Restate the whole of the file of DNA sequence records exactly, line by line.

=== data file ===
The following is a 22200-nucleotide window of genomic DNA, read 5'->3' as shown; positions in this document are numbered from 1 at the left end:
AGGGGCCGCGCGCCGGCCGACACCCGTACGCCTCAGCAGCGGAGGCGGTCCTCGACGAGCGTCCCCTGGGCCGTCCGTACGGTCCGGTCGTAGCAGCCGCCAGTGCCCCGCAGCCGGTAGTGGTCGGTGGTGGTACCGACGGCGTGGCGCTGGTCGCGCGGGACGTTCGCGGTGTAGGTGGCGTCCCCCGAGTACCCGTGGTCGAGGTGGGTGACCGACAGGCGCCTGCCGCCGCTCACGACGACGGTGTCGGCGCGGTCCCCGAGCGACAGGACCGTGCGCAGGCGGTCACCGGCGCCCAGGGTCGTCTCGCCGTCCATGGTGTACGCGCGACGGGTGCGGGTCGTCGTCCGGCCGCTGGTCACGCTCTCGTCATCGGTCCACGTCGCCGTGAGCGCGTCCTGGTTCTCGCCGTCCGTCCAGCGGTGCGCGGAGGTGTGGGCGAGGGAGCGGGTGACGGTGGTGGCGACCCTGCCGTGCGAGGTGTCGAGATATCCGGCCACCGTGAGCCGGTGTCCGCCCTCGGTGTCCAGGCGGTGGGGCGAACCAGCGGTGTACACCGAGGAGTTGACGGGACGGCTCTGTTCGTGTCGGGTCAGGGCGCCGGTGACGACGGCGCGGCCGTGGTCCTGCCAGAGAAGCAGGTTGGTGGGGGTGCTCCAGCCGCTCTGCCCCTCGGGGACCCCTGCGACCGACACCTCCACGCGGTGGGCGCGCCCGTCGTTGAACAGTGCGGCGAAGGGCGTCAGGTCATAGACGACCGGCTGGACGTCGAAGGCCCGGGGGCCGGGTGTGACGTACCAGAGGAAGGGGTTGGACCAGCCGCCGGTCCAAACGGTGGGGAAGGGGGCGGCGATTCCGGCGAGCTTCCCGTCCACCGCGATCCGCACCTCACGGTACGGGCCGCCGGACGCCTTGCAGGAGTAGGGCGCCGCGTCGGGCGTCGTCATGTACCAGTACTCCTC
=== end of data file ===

The following is a 22200-nucleotide window of genomic DNA, read 5'->3' as shown; positions in this document are numbered from 1 at the left end:
AGGGGCCGCGCGCCGGCCGACACCCGTACGCCTCAGCAGCGGAGGCGGTCCTCGACGAGCGTCCCCTGGGCCGTCCGTACGGTCCGGTCGTAGCAGCCGCCAGTGCCCCGCAGCCGGTAGTGGTCGGTGGTGGTACCGACGGCGTGGCGCTGGTCGCGCGGGACGTTCGCGGTGTAGGTGGCGTCCCCCGAGTACCCGTGGTCGAGGTGGGTGACCGACAGGCGCCTGCCGCCGCTCACGACGACGGTGTCGGCGCGGTCCCCGAGCGACAGGACCGTGCGCAGGCGGTCACCGGCGCCCAGGGTCGTCTCGCCGTCCATGGTGTACGCGCGACGGGTGCGGGTCGTCGTCCGGCCGCTGGTCACGCTCTCGTCATCGGTCCACGTCGCCGTGAGCGCGTCCTGGTTCTCGCCGTCCGTCCAGCGGTGCGCGGAGGTGTGGGCGAGGGAGCGGGTGACGGTGGTGGCGACCCTGCCGTGCGAGGTGTCGAGATATCCGGCCACCGTGAGCCGGTGTCCGCCCTCGGTGTCCAGGCGGTGGGGCGAACCAGCGGTGTACACCGAGGAGTTGACGGGACGGCTCTGTTCGTGTCGGGTCAGGGCGCCGGTGACGACGGCGCGGCCGTGGTCCTGCCAGAGAAGCAGGTTGGTGGGGGTGCTCCAGCCGCTCTGCCCCTCGGGGACCCCTGCGACCGACACCTCCACGCGGTGGGCGCGCCCGTCGTTGAACAGTGCGGCGAAGGGCGTCAGGTCATAGACGACCGGCTGGACGTCGAAGGCCCGGGGGCCGGGTGTGACGTACCAGAGGAAGGGGTTGGACCAGCCGCCGGTCCAAACGGTGGGGAAGGGGGCGGCGATTCCGGCGAGCTTCCCGTCCACCGCGATCCGCACCTCACGGTACGGGCCGCCGGACGCCTTGCAGGAGTAGGGCGCCGCGTCGGGCGTCGTCATGTACCAGTACTCCTC